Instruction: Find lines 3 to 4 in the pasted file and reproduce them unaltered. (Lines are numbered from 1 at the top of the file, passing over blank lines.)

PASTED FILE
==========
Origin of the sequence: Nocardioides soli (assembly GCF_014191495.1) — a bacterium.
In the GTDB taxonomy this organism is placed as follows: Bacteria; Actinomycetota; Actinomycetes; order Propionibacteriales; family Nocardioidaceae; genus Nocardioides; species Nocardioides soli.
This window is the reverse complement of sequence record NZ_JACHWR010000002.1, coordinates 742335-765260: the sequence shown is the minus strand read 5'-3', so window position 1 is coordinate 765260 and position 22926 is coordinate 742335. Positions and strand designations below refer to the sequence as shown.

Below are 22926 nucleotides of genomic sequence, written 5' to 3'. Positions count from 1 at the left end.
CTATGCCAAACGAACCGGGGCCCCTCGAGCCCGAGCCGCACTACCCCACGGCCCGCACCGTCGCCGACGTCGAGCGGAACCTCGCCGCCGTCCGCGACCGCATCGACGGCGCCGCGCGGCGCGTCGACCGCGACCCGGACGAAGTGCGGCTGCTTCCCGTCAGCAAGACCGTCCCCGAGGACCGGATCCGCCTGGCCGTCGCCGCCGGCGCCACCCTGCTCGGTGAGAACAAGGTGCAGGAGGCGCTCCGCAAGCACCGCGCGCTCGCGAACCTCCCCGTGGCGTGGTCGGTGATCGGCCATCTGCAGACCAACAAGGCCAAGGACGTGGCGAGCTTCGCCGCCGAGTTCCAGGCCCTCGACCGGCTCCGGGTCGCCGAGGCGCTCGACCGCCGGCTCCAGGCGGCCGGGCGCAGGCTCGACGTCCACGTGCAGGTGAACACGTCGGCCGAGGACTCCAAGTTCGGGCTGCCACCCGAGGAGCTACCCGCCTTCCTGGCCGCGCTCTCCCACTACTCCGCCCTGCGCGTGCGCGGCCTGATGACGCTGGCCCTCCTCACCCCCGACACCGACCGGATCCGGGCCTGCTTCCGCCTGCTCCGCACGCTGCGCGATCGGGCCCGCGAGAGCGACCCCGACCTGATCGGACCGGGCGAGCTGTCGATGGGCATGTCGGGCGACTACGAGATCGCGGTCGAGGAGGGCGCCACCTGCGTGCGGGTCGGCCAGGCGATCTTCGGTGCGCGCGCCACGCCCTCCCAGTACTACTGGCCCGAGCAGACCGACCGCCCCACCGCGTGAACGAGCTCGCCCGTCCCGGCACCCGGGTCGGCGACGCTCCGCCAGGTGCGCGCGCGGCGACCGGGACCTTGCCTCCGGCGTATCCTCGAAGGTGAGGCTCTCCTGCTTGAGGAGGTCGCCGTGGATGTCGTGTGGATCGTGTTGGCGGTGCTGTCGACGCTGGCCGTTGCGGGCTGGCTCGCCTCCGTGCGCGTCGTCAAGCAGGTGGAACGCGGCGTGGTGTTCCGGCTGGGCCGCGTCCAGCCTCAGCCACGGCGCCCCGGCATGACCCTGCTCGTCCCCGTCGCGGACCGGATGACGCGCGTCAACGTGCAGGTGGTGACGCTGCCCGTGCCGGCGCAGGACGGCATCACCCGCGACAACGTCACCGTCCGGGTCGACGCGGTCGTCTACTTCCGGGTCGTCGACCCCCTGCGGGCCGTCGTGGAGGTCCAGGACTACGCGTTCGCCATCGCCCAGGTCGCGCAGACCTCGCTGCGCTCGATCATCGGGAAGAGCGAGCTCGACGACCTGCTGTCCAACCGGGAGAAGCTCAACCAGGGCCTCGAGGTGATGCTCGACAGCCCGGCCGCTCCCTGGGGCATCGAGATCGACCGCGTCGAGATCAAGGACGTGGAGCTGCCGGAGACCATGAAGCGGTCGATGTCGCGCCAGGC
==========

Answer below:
This window is the reverse complement of sequence record NZ_JACHWR010000002.1, coordinates 742335-765260: the sequence shown is the minus strand read 5'-3', so window position 1 is coordinate 765260 and position 22926 is coordinate 742335. Positions and strand designations below refer to the sequence as shown.

Below are 22926 nucleotides of genomic sequence, written 5' to 3'. Positions count from 1 at the left end.